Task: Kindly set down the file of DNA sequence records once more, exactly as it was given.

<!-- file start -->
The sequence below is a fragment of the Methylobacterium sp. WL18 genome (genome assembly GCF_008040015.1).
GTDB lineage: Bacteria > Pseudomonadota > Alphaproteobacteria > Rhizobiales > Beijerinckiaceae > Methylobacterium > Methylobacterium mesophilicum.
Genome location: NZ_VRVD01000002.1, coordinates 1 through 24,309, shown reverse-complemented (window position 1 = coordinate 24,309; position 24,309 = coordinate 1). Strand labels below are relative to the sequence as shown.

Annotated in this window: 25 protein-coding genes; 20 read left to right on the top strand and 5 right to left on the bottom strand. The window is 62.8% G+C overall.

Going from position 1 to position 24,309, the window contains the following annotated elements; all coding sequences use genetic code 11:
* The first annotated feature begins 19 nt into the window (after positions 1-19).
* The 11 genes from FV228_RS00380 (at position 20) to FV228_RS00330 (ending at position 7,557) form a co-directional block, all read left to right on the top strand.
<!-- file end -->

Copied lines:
The sequence below is a fragment of the Methylobacterium sp. WL18 genome (genome assembly GCF_008040015.1).
GTDB lineage: Bacteria > Pseudomonadota > Alphaproteobacteria > Rhizobiales > Beijerinckiaceae > Methylobacterium > Methylobacterium mesophilicum.
Genome location: NZ_VRVD01000002.1, coordinates 1 through 24,309, shown reverse-complemented (window position 1 = coordinate 24,309; position 24,309 = coordinate 1). Strand labels below are relative to the sequence as shown.

Annotated in this window: 25 protein-coding genes; 20 read left to right on the top strand and 5 right to left on the bottom strand. The window is 62.8% G+C overall.

Going from position 1 to position 24,309, the window contains the following annotated elements; all coding sequences use genetic code 11:
* The first annotated feature begins 19 nt into the window (after positions 1-19).
* The 11 genes from FV228_RS00380 (at position 20) to FV228_RS00330 (ending at position 7,557) form a co-directional block, all read left to right on the top strand.